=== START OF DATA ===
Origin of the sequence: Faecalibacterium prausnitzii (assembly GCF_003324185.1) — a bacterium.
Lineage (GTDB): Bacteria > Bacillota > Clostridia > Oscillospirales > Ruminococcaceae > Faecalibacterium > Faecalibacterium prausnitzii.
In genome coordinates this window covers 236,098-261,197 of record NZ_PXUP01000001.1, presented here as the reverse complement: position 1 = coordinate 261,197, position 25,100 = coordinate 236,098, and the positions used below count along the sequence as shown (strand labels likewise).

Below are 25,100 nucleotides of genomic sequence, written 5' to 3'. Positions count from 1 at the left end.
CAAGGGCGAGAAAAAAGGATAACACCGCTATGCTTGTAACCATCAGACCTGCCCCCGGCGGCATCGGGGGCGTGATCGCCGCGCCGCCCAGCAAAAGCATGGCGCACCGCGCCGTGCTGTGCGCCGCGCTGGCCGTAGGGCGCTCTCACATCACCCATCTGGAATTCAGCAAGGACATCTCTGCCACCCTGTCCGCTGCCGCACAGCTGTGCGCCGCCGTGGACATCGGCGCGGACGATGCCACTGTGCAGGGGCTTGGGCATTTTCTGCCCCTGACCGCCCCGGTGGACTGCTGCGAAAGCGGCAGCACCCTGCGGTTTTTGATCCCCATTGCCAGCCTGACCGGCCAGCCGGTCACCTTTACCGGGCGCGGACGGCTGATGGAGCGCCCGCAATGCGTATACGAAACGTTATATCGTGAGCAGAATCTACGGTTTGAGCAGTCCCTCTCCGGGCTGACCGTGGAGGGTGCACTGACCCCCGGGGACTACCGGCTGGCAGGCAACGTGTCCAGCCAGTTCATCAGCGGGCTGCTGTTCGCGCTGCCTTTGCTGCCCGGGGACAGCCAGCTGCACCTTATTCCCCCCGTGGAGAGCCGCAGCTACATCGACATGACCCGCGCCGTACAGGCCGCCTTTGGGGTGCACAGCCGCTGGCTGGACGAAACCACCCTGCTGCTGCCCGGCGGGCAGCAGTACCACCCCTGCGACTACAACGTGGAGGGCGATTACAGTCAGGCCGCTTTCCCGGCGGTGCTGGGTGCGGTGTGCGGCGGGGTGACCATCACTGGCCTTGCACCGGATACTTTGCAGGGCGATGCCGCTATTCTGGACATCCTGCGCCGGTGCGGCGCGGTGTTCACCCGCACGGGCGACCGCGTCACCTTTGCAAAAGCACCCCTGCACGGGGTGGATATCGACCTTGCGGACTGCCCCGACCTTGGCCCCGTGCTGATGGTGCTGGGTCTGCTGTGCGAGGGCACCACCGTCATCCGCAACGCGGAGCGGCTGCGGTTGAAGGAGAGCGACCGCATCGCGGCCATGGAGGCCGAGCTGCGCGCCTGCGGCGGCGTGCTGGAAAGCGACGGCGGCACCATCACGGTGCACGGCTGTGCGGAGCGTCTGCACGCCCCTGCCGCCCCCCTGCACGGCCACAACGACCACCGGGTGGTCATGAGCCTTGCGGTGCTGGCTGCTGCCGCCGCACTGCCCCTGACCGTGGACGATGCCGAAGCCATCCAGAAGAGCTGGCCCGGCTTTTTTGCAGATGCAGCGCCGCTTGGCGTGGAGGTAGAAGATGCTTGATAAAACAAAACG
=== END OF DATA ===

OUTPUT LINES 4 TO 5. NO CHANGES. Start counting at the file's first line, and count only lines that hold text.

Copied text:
Below are 25,100 nucleotides of genomic sequence, written 5' to 3'. Positions count from 1 at the left end.
CAAGGGCGAGAAAAAAGGATAACACCGCTATGCTTGTAACCATCAGACCTGCCCCCGGCGGCATCGGGGGCGTGATCGCCGCGCCGCCCAGCAAAAGCATGGCGCACCGCGCCGTGCTGTGCGCCGCGCTGGCCGTAGGGCGCTCTCACATCACCCATCTGGAATTCAGCAAGGACATCTCTGCCACCCTGTCCGCTGCCGCACAGCTGTGCGCCGCCGTGGACATCGGCGCGGACGATGCCACTGTGCAGGGGCTTGGGCATTTTCTGCCCCTGACCGCCCCGGTGGACTGCTGCGAAAGCGGCAGCACCCTGCGGTTTTTGATCCCCATTGCCAGCCTGACCGGCCAGCCGGTCACCTTTACCGGGCGCGGACGGCTGATGGAGCGCCCGCAATGCGTATACGAAACGTTATATCGTGAGCAGAATCTACGGTTTGAGCAGTCCCTCTCCGGGCTGACCGTGGAGGGTGCACTGACCCCCGGGGACTACCGGCTGGCAGGCAACGTGTCCAGCCAGTTCATCAGCGGGCTGCTGTTCGCGCTGCCTTTGCTGCCCGGGGACAGCCAGCTGCACCTTATTCCCCCCGTGGAGAGCCGCAGCTACATCGACATGACCCGCGCCGTACAGGCCGCCTTTGGGGTGCACAGCCGCTGGCTGGACGAAACCACCCTGCTGCTGCCCGGCGGGCAGCAGTACCACCCCTGCGACTACAACGTGGAGGGCGATTACAGTCAGGCCGCTTTCCCGGCGGTGCTGGGTGCGGTGTGCGGCGGGGTGACCATCACTGGCCTTGCACCGGATACTTTGCAGGGCGATGCCGCTATTCTGGACATCCTGCGCCGGTGCGGCGCGGTGTTCACCCGCACGGGCGACCGCGTCACCTTTGCAAAAGCACCCCTGCACGGGGTGGATATCGACCTTGCGGACTGCCCCGACCTTGGCCCCGTGCTGATGGTGCTGGGTCTGCTGTGCGAGGGCACCACCGTCATCCGCAACGCGGAGCGGCTGCGGTTGAAGGAGAGCGACCGCATCGCGGCCATGGAGGCCGAGCTGCGCGCCTGCGGCGGCGTGCTGGAAAGCGACGGCGGCACCATCACGGTGCACGGCTGTGCGGAGCGTCTGCACGCCCCTGCCGCCCCCCTGCACGGCCACAACGACCACCGGGTGGTCATGAGCCTTGCGGTGCTGGCTGCTGCCGCCGCACTGCCCCTGACCGTGGACGATGCCGAAGCCATCCAGAAGAGCTGGCCCGGCTTTTTTGCAGATGCAGCGCCGCTTGGCGTGGAGGTAGAAGATGCTTGATAAAACAAAACG